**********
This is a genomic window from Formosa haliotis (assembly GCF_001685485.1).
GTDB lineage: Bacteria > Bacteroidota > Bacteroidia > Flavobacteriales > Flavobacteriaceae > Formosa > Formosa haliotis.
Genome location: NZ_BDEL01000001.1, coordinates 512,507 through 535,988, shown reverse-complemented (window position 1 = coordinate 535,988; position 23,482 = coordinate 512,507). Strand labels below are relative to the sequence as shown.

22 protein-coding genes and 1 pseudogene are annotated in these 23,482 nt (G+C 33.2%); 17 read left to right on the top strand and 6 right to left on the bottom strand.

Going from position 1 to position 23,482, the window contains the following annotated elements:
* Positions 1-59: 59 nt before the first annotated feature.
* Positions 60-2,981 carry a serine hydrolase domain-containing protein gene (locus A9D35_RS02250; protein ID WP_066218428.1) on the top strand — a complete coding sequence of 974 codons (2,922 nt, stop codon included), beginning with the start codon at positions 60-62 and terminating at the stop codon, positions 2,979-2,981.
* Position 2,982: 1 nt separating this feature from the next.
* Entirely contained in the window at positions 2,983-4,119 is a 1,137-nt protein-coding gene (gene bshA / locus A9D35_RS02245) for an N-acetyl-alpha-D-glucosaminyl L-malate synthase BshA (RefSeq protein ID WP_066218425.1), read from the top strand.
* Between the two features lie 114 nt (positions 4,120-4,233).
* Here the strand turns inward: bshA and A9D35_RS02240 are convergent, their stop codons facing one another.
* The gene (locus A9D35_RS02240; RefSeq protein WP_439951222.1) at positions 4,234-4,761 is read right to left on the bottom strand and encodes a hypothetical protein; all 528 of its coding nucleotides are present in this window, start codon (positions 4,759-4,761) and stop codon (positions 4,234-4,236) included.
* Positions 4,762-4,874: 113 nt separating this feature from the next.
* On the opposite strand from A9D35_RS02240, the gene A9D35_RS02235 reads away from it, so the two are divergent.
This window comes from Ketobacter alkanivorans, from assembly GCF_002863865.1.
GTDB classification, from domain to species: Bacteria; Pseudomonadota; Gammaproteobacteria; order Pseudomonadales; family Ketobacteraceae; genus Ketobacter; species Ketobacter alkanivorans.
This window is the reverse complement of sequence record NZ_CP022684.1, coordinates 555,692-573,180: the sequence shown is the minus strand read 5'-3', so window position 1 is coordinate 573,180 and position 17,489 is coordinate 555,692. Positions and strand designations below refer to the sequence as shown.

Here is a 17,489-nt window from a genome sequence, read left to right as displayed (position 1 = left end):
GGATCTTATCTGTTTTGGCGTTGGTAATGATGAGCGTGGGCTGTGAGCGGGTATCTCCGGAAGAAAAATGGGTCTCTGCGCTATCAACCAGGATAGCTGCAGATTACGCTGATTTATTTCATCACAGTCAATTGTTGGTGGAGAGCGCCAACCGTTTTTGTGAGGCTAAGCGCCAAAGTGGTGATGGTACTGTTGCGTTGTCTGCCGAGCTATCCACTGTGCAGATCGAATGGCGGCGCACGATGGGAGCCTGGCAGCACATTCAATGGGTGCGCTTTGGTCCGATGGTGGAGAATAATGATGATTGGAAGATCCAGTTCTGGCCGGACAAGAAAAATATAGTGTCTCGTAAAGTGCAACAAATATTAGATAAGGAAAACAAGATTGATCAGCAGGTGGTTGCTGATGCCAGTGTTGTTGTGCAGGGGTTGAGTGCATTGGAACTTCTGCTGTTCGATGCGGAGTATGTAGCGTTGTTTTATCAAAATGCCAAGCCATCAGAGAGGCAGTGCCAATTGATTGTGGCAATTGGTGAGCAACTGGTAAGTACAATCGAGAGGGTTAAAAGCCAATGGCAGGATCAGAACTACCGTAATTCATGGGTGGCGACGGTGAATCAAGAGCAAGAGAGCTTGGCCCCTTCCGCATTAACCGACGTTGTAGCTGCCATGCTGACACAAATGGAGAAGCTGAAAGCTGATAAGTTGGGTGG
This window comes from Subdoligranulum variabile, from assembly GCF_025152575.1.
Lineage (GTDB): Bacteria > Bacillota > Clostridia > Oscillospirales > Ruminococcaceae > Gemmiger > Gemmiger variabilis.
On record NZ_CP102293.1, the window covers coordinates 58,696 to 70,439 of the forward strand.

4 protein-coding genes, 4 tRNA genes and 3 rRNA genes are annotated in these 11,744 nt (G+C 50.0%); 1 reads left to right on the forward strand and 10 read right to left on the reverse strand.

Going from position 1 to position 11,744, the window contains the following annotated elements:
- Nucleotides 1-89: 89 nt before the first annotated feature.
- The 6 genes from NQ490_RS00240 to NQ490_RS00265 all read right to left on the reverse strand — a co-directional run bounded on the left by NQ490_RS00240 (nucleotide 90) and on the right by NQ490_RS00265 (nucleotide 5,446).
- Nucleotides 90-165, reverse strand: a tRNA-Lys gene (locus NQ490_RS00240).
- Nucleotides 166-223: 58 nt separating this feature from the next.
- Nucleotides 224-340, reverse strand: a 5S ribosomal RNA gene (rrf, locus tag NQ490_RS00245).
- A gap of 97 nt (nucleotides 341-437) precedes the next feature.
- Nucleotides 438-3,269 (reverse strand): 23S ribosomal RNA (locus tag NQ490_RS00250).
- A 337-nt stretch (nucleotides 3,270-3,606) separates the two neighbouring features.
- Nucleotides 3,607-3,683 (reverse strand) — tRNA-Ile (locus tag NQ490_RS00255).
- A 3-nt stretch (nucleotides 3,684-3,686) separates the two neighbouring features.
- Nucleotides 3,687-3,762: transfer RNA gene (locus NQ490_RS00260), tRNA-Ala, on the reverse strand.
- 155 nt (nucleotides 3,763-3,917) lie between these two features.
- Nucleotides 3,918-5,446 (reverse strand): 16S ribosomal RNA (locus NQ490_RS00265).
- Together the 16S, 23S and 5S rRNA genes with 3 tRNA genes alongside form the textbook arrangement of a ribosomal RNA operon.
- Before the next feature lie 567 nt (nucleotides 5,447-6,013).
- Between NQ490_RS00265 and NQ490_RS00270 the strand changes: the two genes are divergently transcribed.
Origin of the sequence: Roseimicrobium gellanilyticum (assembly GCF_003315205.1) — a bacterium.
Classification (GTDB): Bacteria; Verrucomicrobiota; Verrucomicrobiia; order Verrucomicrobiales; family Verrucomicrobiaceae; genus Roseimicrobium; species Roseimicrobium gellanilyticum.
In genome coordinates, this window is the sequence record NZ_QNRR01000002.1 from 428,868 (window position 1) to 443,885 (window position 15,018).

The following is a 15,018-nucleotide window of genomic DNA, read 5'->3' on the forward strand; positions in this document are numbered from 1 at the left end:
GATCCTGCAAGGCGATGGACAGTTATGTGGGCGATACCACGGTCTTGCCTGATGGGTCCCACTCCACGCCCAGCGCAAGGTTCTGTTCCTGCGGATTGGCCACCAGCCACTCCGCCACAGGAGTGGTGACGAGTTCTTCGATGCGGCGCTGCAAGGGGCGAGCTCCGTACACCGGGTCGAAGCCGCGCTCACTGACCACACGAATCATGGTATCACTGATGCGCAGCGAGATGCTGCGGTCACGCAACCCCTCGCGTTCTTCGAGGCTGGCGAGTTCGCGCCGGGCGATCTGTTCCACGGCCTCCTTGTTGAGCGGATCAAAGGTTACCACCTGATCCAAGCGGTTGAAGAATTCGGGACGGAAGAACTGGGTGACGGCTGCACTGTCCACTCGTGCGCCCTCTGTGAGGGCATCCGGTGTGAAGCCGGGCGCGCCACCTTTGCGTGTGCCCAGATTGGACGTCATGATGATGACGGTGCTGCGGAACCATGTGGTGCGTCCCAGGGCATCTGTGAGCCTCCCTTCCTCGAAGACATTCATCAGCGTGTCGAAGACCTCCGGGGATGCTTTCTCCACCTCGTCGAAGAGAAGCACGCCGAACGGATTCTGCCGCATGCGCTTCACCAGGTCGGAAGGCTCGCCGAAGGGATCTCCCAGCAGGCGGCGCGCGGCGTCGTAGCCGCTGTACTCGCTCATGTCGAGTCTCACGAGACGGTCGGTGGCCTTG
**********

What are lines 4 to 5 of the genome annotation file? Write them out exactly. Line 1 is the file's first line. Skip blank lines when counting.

22 protein-coding genes and 1 pseudogene are annotated in these 23,482 nt (G+C 33.2%); 17 read left to right on the top strand and 6 right to left on the bottom strand.

Going from position 1 to position 23,482, the window contains the following annotated elements: